Visitability is growing in popularity in other states, too. “We make it a policy to do it,” says Marion Wiley, who directs the Utah Non Profit Housing Corporation. About half of the 1,700 units his group has developed are for senior citizens or people with disabilities. The only barrier to building for visitability, he says, is if HUD funding guidelines forbid it. For example, HUD’s Section 811 program only funds units and buildings that will be inhabited exclusively by people with disabilities, or households that have at least one disabled member.
In a few cases, housing officials in a position to influence the design of a large number of units have developed an interest in visitability. One is Rocky Marcoux, Milwaukee’s housing commissioner and former head of the city’s housing authority. When the city demolished a public housing development with HOPE VI funds in 2003, it incorporated visitability principles in the New Urbanist-style neighborhood that rose in its place, the Townhomes at Carver Park. Over 100 of the 122 multifamily units are visitable, while an additional 14 are fully accessible for residents who need extra services. The city also made 16 single-family homes visitable in another HOPE VI project. In a third project that opened this year, there are 46 homes that can be adapted to include several universal design elements at little cost.
Marcoux’s support for these features was due in part to the efforts of IndependenceFirst, a local advocacy group for the disabled that offered him design assistance. But it wasn’t so hard to convince Marcoux, who understood how expensive it can be to retrofit a unit if a family member suddenly becomes disabled, or develops a disability over a period of time. The clear solution was to build new housing to include access.
Another incentive for Milwaukee housing officials was that HOPE VI projects get extra points in the application process if they include plans to make their units visitable. Smith, of Concrete Change, attributes this to the work of disability activists, who cornered then-HUD secretary Henry Cisneros at a conference in 1995, demanding he do something about inaccessible housing.
“That’s good, but we don’t have the clout to say, ‘How many housing authorities said they would do this, and who followed up to see if they did,’” says Smith. “But nobody has to wait for a law. Any nonprofit could look into doing this.”
Since 2002 disability activists have been pushing a bill in Congress, sponsored by Democratic Representative Jan Schakowsky of Illinois, to require developers who receive federal assistance to make their homes visitable. A number of cities have also moved to implement visitability, including Atlanta, San Antonio and Austin. Each city passed an ordinance requiring developers to meet visitability standards in single-family homes if they receive city funding.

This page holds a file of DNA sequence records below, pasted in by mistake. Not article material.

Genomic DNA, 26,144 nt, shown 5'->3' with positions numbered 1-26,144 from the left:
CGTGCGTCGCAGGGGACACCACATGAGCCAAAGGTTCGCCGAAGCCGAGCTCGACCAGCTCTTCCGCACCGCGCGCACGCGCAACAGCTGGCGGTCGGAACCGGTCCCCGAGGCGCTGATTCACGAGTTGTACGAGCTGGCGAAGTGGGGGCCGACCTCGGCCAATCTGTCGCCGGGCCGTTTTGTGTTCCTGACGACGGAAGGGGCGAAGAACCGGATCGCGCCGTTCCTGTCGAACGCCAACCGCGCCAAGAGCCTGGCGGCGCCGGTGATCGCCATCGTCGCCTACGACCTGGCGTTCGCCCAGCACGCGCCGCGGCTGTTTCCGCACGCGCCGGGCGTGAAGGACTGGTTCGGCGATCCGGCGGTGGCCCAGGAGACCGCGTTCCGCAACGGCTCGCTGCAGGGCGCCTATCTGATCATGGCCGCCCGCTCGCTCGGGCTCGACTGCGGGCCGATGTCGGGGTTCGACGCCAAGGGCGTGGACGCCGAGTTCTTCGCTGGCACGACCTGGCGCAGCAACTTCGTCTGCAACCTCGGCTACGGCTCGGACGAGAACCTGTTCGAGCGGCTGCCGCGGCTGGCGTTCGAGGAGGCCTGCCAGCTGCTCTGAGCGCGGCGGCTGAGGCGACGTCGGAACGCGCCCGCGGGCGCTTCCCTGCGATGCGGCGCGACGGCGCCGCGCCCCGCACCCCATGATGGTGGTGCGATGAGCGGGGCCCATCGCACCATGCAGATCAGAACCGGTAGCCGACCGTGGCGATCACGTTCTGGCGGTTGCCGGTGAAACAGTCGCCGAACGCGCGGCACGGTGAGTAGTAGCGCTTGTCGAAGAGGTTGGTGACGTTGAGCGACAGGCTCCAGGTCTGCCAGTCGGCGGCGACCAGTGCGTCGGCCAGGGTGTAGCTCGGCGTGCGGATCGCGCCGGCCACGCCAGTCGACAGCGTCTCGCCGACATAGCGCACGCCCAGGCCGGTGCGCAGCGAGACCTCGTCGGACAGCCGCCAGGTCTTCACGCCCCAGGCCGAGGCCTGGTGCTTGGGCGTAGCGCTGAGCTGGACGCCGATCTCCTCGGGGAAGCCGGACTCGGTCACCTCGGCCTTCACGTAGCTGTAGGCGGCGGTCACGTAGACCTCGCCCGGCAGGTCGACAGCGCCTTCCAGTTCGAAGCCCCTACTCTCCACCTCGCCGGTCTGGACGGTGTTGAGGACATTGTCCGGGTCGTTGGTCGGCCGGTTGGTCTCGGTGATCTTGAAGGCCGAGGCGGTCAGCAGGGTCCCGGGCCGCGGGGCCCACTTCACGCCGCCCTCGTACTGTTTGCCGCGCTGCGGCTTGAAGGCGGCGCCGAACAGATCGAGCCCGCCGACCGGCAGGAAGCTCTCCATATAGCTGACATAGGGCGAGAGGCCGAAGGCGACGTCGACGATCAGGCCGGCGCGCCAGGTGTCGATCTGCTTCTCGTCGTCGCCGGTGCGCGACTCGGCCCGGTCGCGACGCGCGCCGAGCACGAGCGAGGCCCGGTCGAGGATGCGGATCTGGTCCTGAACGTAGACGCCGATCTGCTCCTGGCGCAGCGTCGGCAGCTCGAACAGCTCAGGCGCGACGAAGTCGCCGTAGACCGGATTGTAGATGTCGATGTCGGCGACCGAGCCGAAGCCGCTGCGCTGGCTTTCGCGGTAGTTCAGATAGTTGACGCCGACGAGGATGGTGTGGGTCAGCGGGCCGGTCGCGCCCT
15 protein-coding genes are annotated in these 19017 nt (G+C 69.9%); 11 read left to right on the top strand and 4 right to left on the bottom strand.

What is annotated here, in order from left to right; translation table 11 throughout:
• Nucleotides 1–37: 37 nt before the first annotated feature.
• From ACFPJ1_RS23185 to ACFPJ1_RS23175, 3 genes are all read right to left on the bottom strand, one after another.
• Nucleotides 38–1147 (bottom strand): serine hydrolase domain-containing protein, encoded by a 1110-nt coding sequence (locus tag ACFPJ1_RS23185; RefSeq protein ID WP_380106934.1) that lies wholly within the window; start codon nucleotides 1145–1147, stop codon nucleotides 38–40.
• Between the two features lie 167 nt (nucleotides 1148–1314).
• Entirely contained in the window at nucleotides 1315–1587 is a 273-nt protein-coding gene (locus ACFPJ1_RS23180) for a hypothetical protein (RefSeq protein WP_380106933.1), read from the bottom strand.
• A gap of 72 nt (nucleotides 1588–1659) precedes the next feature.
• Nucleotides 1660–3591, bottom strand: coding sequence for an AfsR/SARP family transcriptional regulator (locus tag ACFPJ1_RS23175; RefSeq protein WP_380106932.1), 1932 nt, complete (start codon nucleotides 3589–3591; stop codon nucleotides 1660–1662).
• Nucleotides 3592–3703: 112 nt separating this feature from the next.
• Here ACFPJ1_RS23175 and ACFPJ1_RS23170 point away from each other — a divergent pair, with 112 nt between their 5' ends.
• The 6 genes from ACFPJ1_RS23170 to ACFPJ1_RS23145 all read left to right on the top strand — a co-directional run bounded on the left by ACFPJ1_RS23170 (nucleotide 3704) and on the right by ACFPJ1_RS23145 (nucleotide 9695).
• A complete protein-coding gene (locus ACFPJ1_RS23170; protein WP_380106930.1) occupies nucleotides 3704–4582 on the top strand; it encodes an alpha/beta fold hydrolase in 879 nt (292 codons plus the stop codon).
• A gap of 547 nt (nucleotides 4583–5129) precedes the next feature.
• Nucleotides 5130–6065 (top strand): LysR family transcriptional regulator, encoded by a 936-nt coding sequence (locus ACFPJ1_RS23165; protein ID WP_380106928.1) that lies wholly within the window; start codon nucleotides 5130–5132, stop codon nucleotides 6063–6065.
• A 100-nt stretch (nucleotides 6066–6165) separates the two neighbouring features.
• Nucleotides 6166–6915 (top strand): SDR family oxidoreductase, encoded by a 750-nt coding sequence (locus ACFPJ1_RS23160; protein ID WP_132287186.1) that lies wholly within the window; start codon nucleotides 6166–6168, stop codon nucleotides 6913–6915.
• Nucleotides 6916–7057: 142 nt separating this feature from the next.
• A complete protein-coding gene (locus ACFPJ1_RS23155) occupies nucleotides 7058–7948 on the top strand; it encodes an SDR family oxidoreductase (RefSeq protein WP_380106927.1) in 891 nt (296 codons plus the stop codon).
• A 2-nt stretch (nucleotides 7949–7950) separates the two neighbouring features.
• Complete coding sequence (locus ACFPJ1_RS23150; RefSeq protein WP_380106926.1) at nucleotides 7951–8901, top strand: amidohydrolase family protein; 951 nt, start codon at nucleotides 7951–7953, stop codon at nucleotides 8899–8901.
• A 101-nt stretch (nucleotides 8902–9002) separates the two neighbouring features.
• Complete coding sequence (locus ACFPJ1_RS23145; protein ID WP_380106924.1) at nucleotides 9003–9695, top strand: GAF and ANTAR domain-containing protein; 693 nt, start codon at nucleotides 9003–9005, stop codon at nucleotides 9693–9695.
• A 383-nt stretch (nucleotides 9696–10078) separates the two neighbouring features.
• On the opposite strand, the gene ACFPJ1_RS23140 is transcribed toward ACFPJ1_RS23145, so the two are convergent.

The number of homes built according to universal design principles is surely much smaller than the number that is visitable. Not one technical or policy document on universal design appears on any of the Web sites of the three leading national community development intermediaries.
Kevin Zwick, director of housing development for Affordable Housing Associates (AHA) in Berkeley, California, thinks that will change quickly once funders begin paying attention. Recently he has noticed that some public agencies in his state are including universal design as an element that can win developers points when they respond to notices of available funding. He compares this to where green building was five years ago. “Once you saw funding agencies incentivizing it for nonprofit developers, it started to become commonplace,” he says.
AHA decided to build a multifamily project with universal design in 1997 after Hearth Homes, a Bay Area group that promotes this type of design, conducted focus groups with local people with disabilities to find out their housing priorities. People repeatedly said they wanted to be integrated with the non-disabled population. This led AHA to partner with Hearth Homes on a 29-unit multifamily building, with half the units reserved for disabled people on Berkeley’s Section 8 voucher waiting list. The project took until 2005 to complete, partly because of the time it took for AHA to resolve conflicts over it’s own universal design guidelines and those of the California Housing Finance Authority (CHFA), a funder that had its own detailed architectural specifications for such projects.
Between the universal design and CHFA guidelines, Zwick estimates the project cost 15 to 20 percent more than a conventional multifamily development. What made the work more costly than other disabled housing was providing the same products and designs for all units, though many of their occupants would not be disabled. These features include low countertops, cabinets and keyholes; extra floor space for wheelchairs to turn around; stoves with buttons on the front; and others.
“It was costly and complicated because we were learning it,” says Zwick. “Our architect hadn’t designed a universal design building before. We got all these comments about things we should do in the building, and the architect pushed back and asked, ‘Why do we go this far if the standard is [less].’ Universal design is going above and beyond what the code requires.”
First the Basics?
As they continue to pressure developers to incorporate visitability into their home designs, some question whether they should start pushing for universal design. There are those, like Zwick, who think the time for universal design is coming soon. But so far its proponents remain the outliers, while most activists are more interested in implementing visitability on a wider scale.
“Our experience is, the more features you demand, the more people tune out and feel they’re unable to accomplish it,” says Smith. If everyone had visitability, “it would be a good head start. Those who need additional features, need the basics first.”